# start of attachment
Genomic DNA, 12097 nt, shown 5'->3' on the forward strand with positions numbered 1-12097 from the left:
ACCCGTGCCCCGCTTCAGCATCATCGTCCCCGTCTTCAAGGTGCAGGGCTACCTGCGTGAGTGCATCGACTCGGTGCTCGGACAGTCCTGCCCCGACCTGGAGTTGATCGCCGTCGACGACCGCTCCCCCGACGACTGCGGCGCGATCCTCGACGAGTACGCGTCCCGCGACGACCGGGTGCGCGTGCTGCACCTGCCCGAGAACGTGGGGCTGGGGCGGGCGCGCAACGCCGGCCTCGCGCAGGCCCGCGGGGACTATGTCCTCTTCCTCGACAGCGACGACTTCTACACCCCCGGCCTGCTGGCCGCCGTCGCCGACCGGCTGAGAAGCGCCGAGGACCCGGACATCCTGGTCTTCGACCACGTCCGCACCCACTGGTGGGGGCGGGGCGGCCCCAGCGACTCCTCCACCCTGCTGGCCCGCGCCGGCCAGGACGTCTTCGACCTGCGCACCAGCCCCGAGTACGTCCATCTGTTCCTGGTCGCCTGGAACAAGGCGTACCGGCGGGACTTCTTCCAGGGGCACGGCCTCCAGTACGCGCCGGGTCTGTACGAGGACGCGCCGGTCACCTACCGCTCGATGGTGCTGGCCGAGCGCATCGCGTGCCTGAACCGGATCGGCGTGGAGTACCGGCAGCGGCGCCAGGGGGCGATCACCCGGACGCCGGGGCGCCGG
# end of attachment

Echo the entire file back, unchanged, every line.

Genomic DNA, 12097 nt, shown 5'->3' on the forward strand with positions numbered 1-12097 from the left:
ACCCGTGCCCCGCTTCAGCATCATCGTCCCCGTCTTCAAGGTGCAGGGCTACCTGCGTGAGTGCATCGACTCGGTGCTCGGACAGTCCTGCCCCGACCTGGAGTTGATCGCCGTCGACGACCGCTCCCCCGACGACTGCGGCGCGATCCTCGACGAGTACGCGTCCCGCGACGACCGGGTGCGCGTGCTGCACCTGCCCGAGAACGTGGGGCTGGGGCGGGCGCGCAACGCCGGCCTCGCGCAGGCCCGCGGGGACTATGTCCTCTTCCTCGACAGCGACGACTTCTACACCCCCGGCCTGCTGGCCGCCGTCGCCGACCGGCTGAGAAGCGCCGAGGACCCGGACATCCTGGTCTTCGACCACGTCCGCACCCACTGGTGGGGGCGGGGCGGCCCCAGCGACTCCTCCACCCTGCTGGCCCGCGCCGGCCAGGACGTCTTCGACCTGCGCACCAGCCCCGAGTACGTCCATCTGTTCCTGGTCGCCTGGAACAAGGCGTACCGGCGGGACTTCTTCCAGGGGCACGGCCTCCAGTACGCGCCGGGTCTGTACGAGGACGCGCCGGTCACCTACCGCTCGATGGTGCTGGCCGAGCGCATCGCGTGCCTGAACCGGATCGGCGTGGAGTACCGGCAGCGGCGCCAGGGGGCGATCACCCGGACGCCGGGGCGCCGG